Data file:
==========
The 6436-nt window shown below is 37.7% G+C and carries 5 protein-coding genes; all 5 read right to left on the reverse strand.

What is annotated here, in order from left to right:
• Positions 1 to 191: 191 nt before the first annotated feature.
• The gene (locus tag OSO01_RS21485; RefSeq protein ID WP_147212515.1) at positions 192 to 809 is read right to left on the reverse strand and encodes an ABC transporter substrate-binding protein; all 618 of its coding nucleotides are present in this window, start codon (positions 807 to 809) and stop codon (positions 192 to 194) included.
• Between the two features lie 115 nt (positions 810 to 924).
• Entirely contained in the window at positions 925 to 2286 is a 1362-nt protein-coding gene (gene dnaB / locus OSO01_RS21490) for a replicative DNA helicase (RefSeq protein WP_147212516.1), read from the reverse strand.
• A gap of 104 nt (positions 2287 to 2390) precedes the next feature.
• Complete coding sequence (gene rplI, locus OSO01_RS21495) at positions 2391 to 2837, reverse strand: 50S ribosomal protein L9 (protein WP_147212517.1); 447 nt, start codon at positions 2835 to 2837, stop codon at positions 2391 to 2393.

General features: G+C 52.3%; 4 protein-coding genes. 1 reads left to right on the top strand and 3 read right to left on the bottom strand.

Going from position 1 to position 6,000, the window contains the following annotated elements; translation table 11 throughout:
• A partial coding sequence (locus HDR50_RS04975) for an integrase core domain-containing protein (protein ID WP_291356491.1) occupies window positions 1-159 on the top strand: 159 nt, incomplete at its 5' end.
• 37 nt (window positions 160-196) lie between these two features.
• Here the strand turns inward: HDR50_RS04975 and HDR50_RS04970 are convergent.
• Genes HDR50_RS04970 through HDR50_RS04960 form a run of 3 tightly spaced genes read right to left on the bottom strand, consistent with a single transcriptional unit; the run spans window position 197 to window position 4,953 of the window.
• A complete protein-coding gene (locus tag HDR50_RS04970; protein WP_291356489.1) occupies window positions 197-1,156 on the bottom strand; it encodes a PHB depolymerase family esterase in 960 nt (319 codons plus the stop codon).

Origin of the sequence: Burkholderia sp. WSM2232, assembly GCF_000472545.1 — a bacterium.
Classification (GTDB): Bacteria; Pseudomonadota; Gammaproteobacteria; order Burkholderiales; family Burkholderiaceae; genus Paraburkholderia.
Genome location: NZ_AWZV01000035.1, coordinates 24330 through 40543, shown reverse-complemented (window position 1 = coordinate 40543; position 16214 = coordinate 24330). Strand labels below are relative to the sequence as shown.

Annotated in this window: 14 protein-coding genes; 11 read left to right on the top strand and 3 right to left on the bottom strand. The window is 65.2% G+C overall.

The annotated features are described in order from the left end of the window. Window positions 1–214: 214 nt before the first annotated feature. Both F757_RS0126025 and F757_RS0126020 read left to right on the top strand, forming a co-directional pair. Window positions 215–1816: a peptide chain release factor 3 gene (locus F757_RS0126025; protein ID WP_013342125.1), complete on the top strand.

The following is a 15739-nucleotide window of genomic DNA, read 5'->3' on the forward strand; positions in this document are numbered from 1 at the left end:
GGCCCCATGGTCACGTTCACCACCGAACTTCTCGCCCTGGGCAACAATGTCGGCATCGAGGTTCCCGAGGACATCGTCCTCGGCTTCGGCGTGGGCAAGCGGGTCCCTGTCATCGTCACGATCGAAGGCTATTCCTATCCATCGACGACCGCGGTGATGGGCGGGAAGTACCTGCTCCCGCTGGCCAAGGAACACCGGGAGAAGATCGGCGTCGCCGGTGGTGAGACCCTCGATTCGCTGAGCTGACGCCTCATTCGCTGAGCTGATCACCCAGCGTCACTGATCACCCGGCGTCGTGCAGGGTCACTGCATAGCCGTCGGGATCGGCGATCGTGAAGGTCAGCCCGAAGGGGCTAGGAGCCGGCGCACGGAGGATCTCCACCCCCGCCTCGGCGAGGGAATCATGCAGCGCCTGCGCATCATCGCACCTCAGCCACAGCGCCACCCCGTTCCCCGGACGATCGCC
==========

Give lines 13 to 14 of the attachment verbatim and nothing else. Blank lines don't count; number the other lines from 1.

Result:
• Here the strand turns inward: HDR50_RS04975 and HDR50_RS04970 are convergent.
• Genes HDR50_RS04970 through HDR50_RS04960 form a run of 3 tightly spaced genes read right to left on the bottom strand, consistent with a single transcriptional unit; the run spans window position 197 to window position 4,953 of the window.